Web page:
Texas Football: How the Longhorns Are Leaning on Their 2011 Recruiting Class

Jonathan WooCorrespondent IMay 23, 2013


When you fall off your horse—the saying goes—you are supposed to get back on. That is exactly what the Texas Longhorns have done over the course of the past two seasons.

When the Longhorns dropped five of their last six contests to finish 2010 with a 5-7 record, it marked a historic stumble for a program that had made its second national championship appearance in five seasons.

Mack Brown was adamant about restoring what was once an elite program, and the results are beginning to show themselves after two years of marginal improvement—although the 2013 season figures to be the payout campaign filled with high expectations and media attention.

But behind all of that hype and rhetoric is the foundation of a team that arguably is ready for a special year.

The 2011 recruiting class—a group that includes quarterback David Ash and running backs Malcolm Brown and Joe Bergeron—has had a number of players emerge to become a core, and it just might have enough working pieces to make something happen.

The ‘Horns locked up 22 commitments in their 2011 haul, and 14 of them figure to contribute in some fashion this season. If Texas is able to bring home some hardware this season, these juniors and redshirt sophomores will have huge roles in doing so.

Offensively, the 2011 class has fingerprints all over.

David Ash is going into his junior season with a wealth of experience. His physical abilities have helped him tremendously in the past, and now he will have to conquer the mental tasks of running an up-tempo offense.

Running backs Brown and Bergeron are both three-year contributors like Ash and are two-thirds of a trio of backs that can challenge any backfield in the country from a talent standpoint. Is this the year that the production catches up with the talent?

Jaxon Shipley is a fixture at wide receiver, one of two reliable options (Mike Davis). Shipley saw his numbers increase in virtually every category from his freshman to his sophomore season, and similar improvements will be the standard for the junior receiver.

The Longhorns have not had success at tight end, but M.J. McFarland definitely gives them a reason to be hopeful. After redshirting his freshman year in 2011, McFarland caught eight passes for 125 yards and a touchdown in 12 games in 2012. Blessed with great athleticism, McFarland could flourish in a spread offense.

Josh Cochran has made the most noise up front, having seen significant time at left and right tackle since arriving as a freshman. Two years later, Cochran has become a reliable contributor outside, and his efforts cannot be understated during a 2011 season that really called for help on the offensive line.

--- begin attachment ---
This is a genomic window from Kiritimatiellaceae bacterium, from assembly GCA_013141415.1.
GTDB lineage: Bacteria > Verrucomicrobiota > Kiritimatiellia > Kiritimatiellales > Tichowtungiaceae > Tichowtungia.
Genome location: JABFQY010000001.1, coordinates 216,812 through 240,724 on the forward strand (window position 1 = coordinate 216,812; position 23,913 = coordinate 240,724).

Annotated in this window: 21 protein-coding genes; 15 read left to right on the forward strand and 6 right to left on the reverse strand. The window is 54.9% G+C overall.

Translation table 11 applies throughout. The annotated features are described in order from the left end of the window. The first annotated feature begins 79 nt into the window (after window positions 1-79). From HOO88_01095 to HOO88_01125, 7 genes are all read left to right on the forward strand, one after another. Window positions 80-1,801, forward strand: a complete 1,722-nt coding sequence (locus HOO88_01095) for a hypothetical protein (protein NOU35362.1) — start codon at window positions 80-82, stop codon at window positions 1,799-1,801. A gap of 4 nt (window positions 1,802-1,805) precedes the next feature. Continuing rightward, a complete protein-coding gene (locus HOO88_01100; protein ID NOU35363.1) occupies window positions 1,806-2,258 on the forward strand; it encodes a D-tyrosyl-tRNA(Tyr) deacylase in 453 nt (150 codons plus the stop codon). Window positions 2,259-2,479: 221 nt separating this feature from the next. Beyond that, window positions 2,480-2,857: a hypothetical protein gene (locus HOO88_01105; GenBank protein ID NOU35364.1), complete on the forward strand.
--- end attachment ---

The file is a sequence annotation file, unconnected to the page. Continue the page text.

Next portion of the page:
Defensively, the 2011 class delivered, although there is still much to expect from the group.

Desmond Jackson has become a solid fixture in the defensive tackle rotation—with 25 games under his belt—and is one candidate for a huge 2013 season.

Cedric Reed is the favorite to come out of summer with the starting defensive end spot opposite Jackson Jeffcoat. Reed’s development has been a steady climb, but after a standout sophomore season, Reed is firmly in the spotlight on the defensive line.

Linebackers Steve Edmond and Kendall Thompson saw big minutes last season, and their inexperience got the better of them more often than not. Nevertheless, the two of them are significant pieces to the puzzle on defense.

Quandre Diggs is the obvious name drop, and his production speaks volumes over the course of his two seasons. Entering his junior season, Diggs is expected to slide into the nickelback position, taking over where Kenny Vaccaro left off.

The last three all play in the secondary as up-and-comers who flashed some brilliance last season and are expected to serve big roles in the defensive backfield.

Sheroid Evans has emerged as a legitimate option at cornerback, allowing Diggs’ move to the nickel and some safety. Mykkele Thompson and Josh Turner have come along nicely as well and have made enough plays in the past to warrant a place in the rotation. While players like Adrian Phillips and Carrington Byndom have the seniority, Thompson and Turner have not been without their standout plays.

Ultimately, Texas’ 2011 recruiting class has produced solid pieces at virtually every position. The Longhorns were one of the youngest teams a season ago, but with all of these third-year players gaining valuable experience early on, the foundation is a huge reason why they are one of the favorites to win the Big 12.